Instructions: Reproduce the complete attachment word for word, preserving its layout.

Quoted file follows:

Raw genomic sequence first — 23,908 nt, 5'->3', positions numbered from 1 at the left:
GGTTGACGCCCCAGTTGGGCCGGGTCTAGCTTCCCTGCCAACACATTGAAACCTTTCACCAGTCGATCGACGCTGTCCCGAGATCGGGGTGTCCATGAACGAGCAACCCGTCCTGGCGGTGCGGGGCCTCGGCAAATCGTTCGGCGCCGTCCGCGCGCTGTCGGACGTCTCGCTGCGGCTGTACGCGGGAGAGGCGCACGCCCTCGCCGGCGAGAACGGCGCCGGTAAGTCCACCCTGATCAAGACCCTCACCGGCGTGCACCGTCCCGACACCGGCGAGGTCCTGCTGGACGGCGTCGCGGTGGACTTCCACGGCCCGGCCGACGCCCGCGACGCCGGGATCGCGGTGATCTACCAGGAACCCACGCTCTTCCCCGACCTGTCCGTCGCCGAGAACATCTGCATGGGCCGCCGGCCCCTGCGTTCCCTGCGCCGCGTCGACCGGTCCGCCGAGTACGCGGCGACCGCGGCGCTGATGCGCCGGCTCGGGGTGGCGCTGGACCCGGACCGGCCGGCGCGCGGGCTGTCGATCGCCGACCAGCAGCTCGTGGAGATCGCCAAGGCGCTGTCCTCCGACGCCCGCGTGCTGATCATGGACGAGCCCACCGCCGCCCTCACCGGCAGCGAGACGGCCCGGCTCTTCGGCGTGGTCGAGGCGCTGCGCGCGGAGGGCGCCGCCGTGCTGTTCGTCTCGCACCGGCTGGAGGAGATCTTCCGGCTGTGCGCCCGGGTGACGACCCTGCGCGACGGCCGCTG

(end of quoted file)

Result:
Raw genomic sequence first — 23,908 nt, 5'->3', positions numbered from 1 at the left:
GGTTGACGCCCCAGTTGGGCCGGGTCTAGCTTCCCTGCCAACACATTGAAACCTTTCACCAGTCGATCGACGCTGTCCCGAGATCGGGGTGTCCATGAACGAGCAACCCGTCCTGGCGGTGCGGGGCCTCGGCAAATCGTTCGGCGCCGTCCGCGCGCTGTCGGACGTCTCGCTGCGGCTGTACGCGGGAGAGGCGCACGCCCTCGCCGGCGAGAACGGCGCCGGTAAGTCCACCCTGATCAAGACCCTCACCGGCGTGCACCGTCCCGACACCGGCGAGGTCCTGCTGGACGGCGTCGCGGTGGACTTCCACGGCCCGGCCGACGCCCGCGACGCCGGGATCGCGGTGATCTACCAGGAACCCACGCTCTTCCCCGACCTGTCCGTCGCCGAGAACATCTGCATGGGCCGCCGGCCCCTGCGTTCCCTGCGCCGCGTCGACCGGTCCGCCGAGTACGCGGCGACCGCGGCGCTGATGCGCCGGCTCGGGGTGGCGCTGGACCCGGACCGGCCGGCGCGCGGGCTGTCGATCGCCGACCAGCAGCTCGTGGAGATCGCCAAGGCGCTGTCCTCCGACGCCCGCGTGCTGATCATGGACGAGCCCACCGCCGCCCTCACCGGCAGCGAGACGGCCCGGCTCTTCGGCGTGGTCGAGGCGCTGCGCGCGGAGGGCGCCGCCGTGCTGTTCGTCTCGCACCGGCTGGAGGAGATCTTCCGGCTGTGCGCCCGGGTGACGACCCTGCGCGACGGCCGCTG